Watch Colbert with Elon Musk. Now watch him with Amy Schumer. He's bi-dialectical here, and flips back and forth with incredible ease. He speaks Ladyperson really really well. It's unusual, but not surprising if you hear him talk about his family -- Colbert is the "baby of eleven" and has been beloved of the wimminfolk all his life. As the length and/or importance of the story rises, the odds that it involves his mother or his sisters approaches 1. I suppose you could argue that since he's not female-identified he's not a native speaker, but he sure as fuck learned through immersion.

There's a fair amount of evidence that the female-coded style is how Colbert himself prefers to run things. I'm sure he has many good friends who are not public figures, but I happen to know he has two who are -- Jon Stewart and Steve Carell -- with whom he has interacted extensively in front of cameras, where I can see them. Colbert is unguarded with the two of them, even when in-character, and he is very hands-on, leans very close, leaves lots of conversational openings, and signals extensively with overlaps and false starts when he wants a turn to talk. Stewart and Carell have evidently internalized 'this is how you interact with Stephen', and treat him the same way in return, even though it's not generally how they behave with others, particularly other men.

(Stewart's case is especially marked. He's pretty dudely about personal space most of the time, but he and Colbert stand on each other's feet a lot. The more emotional the moment, the more pronounced it is. You can see it very starkly during Colbert's unscripted thank-you-and-farewell on The Daily Show: Every time Colbert reaches out to him, Stewart automatically reaches back, mostly without even looking.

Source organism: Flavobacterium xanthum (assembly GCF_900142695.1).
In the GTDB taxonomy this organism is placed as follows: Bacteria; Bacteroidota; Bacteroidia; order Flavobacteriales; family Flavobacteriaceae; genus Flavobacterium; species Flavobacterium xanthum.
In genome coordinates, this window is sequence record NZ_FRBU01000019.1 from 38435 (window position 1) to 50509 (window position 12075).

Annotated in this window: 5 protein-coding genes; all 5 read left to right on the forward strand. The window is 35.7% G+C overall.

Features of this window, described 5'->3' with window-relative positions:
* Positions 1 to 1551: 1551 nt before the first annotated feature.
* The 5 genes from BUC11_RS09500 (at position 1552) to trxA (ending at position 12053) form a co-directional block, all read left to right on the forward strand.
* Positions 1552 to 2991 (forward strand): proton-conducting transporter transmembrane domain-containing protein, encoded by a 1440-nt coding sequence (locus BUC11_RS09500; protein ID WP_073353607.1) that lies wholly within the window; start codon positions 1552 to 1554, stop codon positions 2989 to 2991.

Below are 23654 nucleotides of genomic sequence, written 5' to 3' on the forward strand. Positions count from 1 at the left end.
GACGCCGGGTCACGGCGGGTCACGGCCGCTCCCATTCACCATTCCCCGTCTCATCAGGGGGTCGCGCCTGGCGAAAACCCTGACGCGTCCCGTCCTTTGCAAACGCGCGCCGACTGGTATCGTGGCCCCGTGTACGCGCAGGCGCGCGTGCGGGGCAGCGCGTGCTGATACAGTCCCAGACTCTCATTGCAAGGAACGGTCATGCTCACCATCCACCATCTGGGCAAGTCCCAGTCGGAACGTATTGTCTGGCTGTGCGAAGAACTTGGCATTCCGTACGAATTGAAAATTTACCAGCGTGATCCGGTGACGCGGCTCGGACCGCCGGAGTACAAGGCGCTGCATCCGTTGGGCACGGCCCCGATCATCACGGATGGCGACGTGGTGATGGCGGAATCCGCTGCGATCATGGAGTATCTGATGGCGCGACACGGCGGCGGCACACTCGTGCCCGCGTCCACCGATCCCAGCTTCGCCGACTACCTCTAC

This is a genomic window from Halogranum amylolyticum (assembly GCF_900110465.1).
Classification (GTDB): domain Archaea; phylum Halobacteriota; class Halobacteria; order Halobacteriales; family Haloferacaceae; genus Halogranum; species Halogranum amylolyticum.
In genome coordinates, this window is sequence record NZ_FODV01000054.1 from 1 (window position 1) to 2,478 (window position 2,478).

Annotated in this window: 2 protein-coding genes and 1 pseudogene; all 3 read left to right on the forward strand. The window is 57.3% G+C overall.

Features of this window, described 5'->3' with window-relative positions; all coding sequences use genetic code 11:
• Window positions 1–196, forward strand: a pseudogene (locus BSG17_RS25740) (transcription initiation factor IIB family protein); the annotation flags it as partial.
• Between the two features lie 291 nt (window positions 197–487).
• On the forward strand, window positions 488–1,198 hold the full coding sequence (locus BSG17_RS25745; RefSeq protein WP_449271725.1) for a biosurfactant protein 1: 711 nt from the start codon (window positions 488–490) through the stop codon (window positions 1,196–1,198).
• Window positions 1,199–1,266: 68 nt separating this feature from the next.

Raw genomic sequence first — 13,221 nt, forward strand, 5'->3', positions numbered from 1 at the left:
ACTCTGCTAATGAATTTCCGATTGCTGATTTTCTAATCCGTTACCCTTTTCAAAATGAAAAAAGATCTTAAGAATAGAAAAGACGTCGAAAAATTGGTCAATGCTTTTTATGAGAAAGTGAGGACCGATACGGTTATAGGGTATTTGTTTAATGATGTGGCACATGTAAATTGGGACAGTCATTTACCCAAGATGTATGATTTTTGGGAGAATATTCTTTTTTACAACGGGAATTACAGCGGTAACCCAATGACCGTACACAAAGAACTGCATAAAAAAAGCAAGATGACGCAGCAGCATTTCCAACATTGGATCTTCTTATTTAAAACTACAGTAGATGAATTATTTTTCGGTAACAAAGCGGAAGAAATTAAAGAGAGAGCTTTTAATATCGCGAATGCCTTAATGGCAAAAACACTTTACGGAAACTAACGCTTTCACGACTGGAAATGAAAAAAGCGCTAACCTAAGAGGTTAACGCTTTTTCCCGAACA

Also of note is that one of the reasons Stewart has gotten such good interviews out of so many varied people is that he's tumbled onto the idea that most people think the false-start turn-taking technique connotes patience and respect. He abandons it when his guest has proven they deserve neither, but he uses it extensively even on Bill O'Reilly, which is probably why the two of them have recreational arguments rather than angry shouting matches.)

This gives me hope for two main reasons. One is that I give Colbert excellent odds of making good on his Glamour essay, because he's already demonstrated he knows how to do it. This is not a guy who is going to flail blindly at 'what women want' on the advice of ad execs and random internet commenters; this is a guy who will ask women what they want, and probably understand the answer, because he already speaks the dialect in which this discussion ought to be taking place.

And two, if Colbert can do this, then the other straight, white, Christian, cisgender dudebros of the world have no excuse. The efforts of someone who ticks nearly every box for "normative/default human" in our society to bridge the gap from the other side are not worthless. Conformity itself does not remove the pressure to conform further, or stop the shaming when you don't; it just makes people concentrate those efforts on specific pressure points. Life is not the Oppression Olympics, and privilege does not always keep you from getting it in the neck. Colbert looks very much like he's "normal", and it turns out that he's very much not. He does know enough about how this works to realize that his isn't the only story, and that he should mostly ask his questions, and then shut up and let other people talk.

No, Stephen Colbert is probably not your Platonic ideal of a talk show host. Nobody is, or ever will be. He might still be really good at this.